Romeo is the dog whose family left him at the shelter in spite of a sign clearly explaining that the shelter was full and any owner-surrendered dogs could be killed immediately. He had lived with his family for four years, and they said that he got along with their children. They said he is housebroken, friendly, trained and patient. But they still left him at the shelter to die.
His original story, Betrayed dog looks at family leaving; sign says he can be killed immediately, received 28,000 likes on Facebook. After all the publicity, the Humane Society of Tampa Bay (HSTB) offered to take Romeo into their shelter. That sounded like a wonderful opportunity for Romeo. He had been devastated when his family left him at the shelter, and he was not doing well there. The original article said,
“Romeo is one of those abandoned dogs, and he is truly heartbroken. He somehow realized that the only family he has ever known has left him in a place with dogs who cry for human companionship. He has been traumatized by the betrayal of his family, and he has shut down in his kennel. Because of his behavior, he is on the list to be killed.
Yet before they left Romeo to die, they told the shelter that he is friendly, housebroken, trained, and patient. He lived with children. But in the kennels, all he wants is to run and try to find his family — he is in flight mode. He is listed as a Golden Retriever mix.”
But at the same time that HSTB was taking Romeo from one shelter to another, he had several other offers of rescue. One family actually went to the shelter to adopt him. But even knowing that his former family said he lived with children, they wouldn’t allow the family to adopt him because they had a young child. In fact, the workers refused to go into the kennel with Romeo to get him. The family was willing to sign a waiver of liability. The first article states that Romeo is extremely depressed in the shelter and is very unhappy in his kennel. Dogs do act differently in a kennel than they will once out of the cage. But the family didn’t get the opportunity to meet with Romeo outside of the kennel.
Don’t Be Cruel Animal Rescue called Hillsborough County Pet Services to indicate that they wanted to pull Romeo, and they sent in the paperwork to make that happen. But when Ellona Bateman-Lee called the shelter to say her foster would be arriving to pick Romeo up, she was told that Romeo had left to go to the Humane Society of Tampa Bay. The adopter and the rescue reached out to HSTB, only to be told that they would be evaluating Romeo before deciding what to do with him.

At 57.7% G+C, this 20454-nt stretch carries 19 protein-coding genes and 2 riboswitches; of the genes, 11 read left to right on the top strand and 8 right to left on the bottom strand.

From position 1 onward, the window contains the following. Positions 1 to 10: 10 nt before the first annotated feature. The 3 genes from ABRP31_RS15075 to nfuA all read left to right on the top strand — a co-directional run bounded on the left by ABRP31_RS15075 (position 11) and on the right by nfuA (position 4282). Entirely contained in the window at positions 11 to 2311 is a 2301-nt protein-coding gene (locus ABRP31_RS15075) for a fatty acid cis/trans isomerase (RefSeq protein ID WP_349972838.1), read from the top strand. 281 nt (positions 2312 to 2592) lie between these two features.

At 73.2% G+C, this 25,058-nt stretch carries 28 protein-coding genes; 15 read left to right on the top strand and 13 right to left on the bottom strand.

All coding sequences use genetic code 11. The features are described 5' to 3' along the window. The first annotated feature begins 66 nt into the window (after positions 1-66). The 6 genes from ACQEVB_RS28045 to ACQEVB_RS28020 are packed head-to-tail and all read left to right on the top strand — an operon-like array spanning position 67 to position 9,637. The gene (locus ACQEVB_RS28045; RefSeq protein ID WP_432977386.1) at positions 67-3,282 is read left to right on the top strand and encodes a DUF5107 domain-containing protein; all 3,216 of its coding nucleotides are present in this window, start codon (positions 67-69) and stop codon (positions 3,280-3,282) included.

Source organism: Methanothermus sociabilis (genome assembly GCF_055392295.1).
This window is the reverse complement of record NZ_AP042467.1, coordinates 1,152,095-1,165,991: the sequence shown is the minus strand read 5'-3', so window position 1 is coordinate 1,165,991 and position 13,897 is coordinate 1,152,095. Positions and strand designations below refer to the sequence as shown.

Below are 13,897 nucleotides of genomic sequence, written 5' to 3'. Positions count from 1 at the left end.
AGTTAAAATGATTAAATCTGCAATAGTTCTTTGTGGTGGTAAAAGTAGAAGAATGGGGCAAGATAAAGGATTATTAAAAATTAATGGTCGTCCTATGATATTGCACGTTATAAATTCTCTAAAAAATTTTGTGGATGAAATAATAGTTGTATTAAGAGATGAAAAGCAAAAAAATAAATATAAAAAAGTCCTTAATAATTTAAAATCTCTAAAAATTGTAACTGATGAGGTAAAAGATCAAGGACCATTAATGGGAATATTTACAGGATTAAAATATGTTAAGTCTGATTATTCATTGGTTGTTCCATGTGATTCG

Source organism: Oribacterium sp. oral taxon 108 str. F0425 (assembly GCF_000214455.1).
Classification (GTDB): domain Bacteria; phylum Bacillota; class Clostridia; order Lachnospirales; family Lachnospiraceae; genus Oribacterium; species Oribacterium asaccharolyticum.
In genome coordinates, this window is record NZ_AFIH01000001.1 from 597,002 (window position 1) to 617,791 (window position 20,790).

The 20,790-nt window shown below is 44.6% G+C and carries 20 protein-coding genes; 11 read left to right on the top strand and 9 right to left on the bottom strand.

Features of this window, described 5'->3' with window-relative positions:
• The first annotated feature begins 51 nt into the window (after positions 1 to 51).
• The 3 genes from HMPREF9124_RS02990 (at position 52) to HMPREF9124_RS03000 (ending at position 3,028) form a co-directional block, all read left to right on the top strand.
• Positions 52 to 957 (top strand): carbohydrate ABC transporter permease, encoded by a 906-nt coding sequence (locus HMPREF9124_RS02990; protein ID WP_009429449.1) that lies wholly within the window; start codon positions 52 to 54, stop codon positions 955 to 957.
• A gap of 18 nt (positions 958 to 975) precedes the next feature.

Bateman-Lee is very disturbed by the way this was handled. “We had a foster lined up. She was going to evaluate him for us so we could decide whether to send him to rehab and training or if he could be adopted out directly.” Another rescuer is concerned because when she called the shelter, no one would answer her questions about Romeo’s future. Francie Traschen Ducatel, called HSTB and they told her that Romeo was being assessed. She asked if he would be available for adoption soon and was told that hadn’t been determined. She then asked if he was safe, and the person from HSTB would not answer that question either.
So the big question is what happens if HSTB evaluates Romeo at the shelter and he doesn’t pass. Remember, he’s still in a shelter where his behavior is not his normal behavior. He is shut down and frightened. Dogs react differently when they are not at the shelter. What are the plans for Romeo if he doesn’t do well on his evaluation?
People who are active in rescue in Tampa and who are familiar with HSTB are very concerned about Romeo’s fate. They are afraid that this dog will be betrayed yet again by the people who are purporting to rescue him, the Humane Society of Tampa Bay. The concerned people want to make it clear that Romeo deserves a chance. When a dog like Romeo reacts so horribly in a shelter — terrified and depressed — it makes no sense to send him somewhere where he will be in another shelter, in a kennel, instead of being in a home. Romeo needs to be in a home environment where he can begin to decompress and feel safe.
Bateman-Lee said, “I believe he needs to be evaluated in an atmosphere where he is comfortable — not a shelter or kennel — by a trainer or someone who is experienced in temperament testing. We are willing to take him and do whatever it takes to keep him safe. We do not want him euthanized.” Bateman-Lee has 23 years of experience rescuing dogs and 30 years of experience working with dogs. She said her rescue is willing to send Romeo for training if that is what it takes to keep him safe.
So please pay attention to Romeo’s story. Please pay attention to his fate. Let’s all make sure that Romeo’s rescue is truly that — a rescue. He needs to be given every chance to succeed, not evaluated, found wanting, and killed. If HSTB does not want to rehabilitate Romeo, there are others who do. Please call them at (813) 876-7138 if you are interested in Romeo or you want to let them know your thoughts about his future.
Follow the Chicago Pets Examiner on Twitter and Facebook.